Former US President George W Bush may be the most unlikely name yet enlisted in the fight against a major windfarm development on the Angus/Perthshire border.
Angus Council has been “swamped” by international objections to 14 turbines proposed for Black Hill in Glen Isla – from the likes of the Netherlands, Western Australia and Jacksonville, Florida.
More than 200 objections have been lodged with the local authority at the rate of more than 20 a day – stretching planners’ abilities to register them.
It is understood high-ranking objectors will enlist the aid of Mr Bush who visited the area as a teenager, in the hope of defeating Wind Prospect Developments Ltd’s application on behalf of EDF Energy Renewables.
George W Bush’s childhood friend Sir William Gammell, whose family have been permanent residents in the glen for almost 70 years, said it was “no place for such a large-scale industrial development”.
In the 1950s, Sir William’s father invested in a small Texan oil firm, Bush-Overby, owned by future president George Bush Sr. The two families became friends, with George W Bush spending the summer at the Gammell’s farm in the Angus glen.
Bush to join objectors?
Local campaigners have claimed the early advantage in their fight against a windfarm on the Perthshire/Angus border.
More than 200 international objections have been lodged with Angus Council over 14 proposed turbines at Black Hill, Glen Isla.
It is understood high-level names may enlist the help of former US president George W Bush in objecting to the 377ft EDF Energy project, entitled Saddle Hill.
If successful, the former president would join controversial US tycoon Donald Trump in registering distaste for the perceived overdevelopment of wind power in Scotland.
George W Bush’s childhood friend Sir William Gammell, whose family have been permanent residents in the glen since 1946, has lodged an objection, saying it was “no place for such a large-scale industrial development”.
Sir William is the son of Edinburgh investment banker James Gammell, who in the 1950s invested in a small Texan oil firm, Bush-Overby, owned by future president George Bush Sr.
The two families became friends, with George W Bush spending the summer at the Gammells’ farm in the Angus glen.
George W was also a guest at Sir William’s wedding in 1983 and the two have remained close friends.
Sir William, who recently retired as chairman of Cairn Energy after 25 years, said: “It is my belief that this windfarm will impact tourism in the area and dramatically affect the income of the local people who are employed in the area.
“I know this area to be rich with established and rare wildlife – wildcats, ring ouzels, raptors, owls, black grouse and bats all make their home in the glen.
“In summary, Glen Isla is a very special area, famous for its wildlife and stunning countryside, and no place for such a large-scale industrial development.”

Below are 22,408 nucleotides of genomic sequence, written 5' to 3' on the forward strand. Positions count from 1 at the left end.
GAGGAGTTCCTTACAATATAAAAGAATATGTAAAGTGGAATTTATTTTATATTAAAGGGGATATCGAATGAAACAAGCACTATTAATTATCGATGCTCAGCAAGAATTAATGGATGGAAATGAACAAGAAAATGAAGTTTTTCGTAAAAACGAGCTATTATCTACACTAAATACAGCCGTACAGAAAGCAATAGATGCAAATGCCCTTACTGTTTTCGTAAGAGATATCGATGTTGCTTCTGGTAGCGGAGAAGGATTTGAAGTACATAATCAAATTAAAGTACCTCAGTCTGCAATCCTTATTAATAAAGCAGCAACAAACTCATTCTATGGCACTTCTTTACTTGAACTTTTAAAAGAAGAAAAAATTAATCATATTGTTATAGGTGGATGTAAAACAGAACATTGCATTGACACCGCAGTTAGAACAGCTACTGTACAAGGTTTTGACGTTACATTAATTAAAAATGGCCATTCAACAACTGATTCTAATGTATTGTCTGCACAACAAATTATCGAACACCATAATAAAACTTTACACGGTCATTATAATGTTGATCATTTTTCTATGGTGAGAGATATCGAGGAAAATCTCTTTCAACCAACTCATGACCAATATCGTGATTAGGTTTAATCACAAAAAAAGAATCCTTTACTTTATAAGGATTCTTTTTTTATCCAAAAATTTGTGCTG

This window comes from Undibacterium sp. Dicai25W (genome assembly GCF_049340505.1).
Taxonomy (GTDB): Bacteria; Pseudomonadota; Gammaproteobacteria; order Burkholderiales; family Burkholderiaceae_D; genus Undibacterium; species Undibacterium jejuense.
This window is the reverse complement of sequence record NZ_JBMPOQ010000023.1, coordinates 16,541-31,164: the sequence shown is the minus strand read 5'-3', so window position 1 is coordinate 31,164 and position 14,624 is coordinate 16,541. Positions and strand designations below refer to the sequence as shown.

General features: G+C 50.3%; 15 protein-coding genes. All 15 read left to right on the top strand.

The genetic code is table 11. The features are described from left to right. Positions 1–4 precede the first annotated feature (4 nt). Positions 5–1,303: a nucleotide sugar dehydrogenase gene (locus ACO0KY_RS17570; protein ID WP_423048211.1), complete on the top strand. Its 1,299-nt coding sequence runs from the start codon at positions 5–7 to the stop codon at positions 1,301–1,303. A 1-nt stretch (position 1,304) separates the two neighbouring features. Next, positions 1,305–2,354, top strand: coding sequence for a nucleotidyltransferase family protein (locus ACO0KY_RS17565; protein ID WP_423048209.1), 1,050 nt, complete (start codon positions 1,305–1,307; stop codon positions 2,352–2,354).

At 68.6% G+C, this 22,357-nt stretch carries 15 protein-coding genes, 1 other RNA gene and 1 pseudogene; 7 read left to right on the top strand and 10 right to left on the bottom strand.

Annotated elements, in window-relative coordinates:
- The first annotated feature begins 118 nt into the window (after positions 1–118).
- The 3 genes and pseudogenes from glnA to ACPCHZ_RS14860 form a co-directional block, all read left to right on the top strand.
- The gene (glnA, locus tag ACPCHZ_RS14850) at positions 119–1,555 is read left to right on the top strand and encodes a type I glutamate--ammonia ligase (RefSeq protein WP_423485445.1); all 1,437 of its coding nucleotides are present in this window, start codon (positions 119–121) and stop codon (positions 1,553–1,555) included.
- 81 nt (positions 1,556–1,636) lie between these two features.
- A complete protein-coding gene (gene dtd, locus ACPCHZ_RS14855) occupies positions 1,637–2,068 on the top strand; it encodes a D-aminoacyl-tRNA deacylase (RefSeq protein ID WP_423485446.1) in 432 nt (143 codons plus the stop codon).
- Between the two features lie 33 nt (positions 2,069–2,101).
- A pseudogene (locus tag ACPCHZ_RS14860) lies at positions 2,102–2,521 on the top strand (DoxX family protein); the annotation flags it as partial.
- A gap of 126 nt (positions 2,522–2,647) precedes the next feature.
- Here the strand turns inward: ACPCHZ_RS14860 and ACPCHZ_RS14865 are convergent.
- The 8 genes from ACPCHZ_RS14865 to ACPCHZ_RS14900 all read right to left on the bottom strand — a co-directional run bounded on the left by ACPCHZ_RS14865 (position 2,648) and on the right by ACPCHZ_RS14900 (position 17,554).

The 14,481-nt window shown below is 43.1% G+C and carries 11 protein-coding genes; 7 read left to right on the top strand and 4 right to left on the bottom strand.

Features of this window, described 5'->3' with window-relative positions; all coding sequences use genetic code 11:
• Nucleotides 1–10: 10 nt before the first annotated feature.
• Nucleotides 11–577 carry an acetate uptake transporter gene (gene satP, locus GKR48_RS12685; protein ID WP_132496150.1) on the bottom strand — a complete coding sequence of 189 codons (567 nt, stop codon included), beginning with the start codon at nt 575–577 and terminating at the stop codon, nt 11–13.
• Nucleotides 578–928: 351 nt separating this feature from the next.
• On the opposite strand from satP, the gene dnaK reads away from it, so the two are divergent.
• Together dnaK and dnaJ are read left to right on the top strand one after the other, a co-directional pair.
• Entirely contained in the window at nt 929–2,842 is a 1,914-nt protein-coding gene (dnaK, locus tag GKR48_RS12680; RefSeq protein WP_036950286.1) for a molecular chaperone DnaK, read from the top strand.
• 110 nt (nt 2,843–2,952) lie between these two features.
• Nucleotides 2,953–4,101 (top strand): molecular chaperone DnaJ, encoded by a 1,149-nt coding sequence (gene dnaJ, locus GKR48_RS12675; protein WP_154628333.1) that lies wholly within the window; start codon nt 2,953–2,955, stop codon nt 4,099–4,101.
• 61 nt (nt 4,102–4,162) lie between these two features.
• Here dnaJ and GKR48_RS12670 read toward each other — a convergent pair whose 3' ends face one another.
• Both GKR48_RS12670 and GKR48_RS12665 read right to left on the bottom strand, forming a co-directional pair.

Letters and emails are being received at the rate of more than 20 a day, stretching the local authority’s planning department.
Objections have come from as far as the Netherlands, Western Australia and the US.
Sir John Maclure, a Lancaster baronet, said he first visited Glen Isla in 1959, at the same time as Bush, and said: “I think his support will also be enlisted by the way.”
He added: “I object because, quite apart from the appalling impact on the area which I have known since my first visit in 1959 … it is now a proven fact in Cornwall, to where I have retired that the value of these windfarms to the national grid is negligible.”
Derek Powell, of lobbyists the Angus Communities Windfarm Action Group, claims the nature and quality of the objections make a “compelling” argument for the protection of tourism in Perthshire and Angus.
He said: “I must confirm that I cannot recall an Angus application which has received so many objections, from all around the world and from so many levels.”
The stewards of Cortachy Castle, which Lord and Lady Airlie have left in order to downsize, said the proliferation of turbines will impact badly on the setting.
The castle, near Kirriemuir, has been held by the family for around 500 years and the couple have now moved to a new home around a mile away.
Lord Airlie has handed over the management of the estate to his son, Lord Ogilvy.
In a letter. the family stated: “I strongly object to this (development) which will adversely affect this beautiful glen.”
A petition has already gathered hundreds of signatures.
Wind Prospect Developments has said visual and environmental impact will be “carefully considered” for the site, which has already been the subject of controversial, failed windfarm bids.
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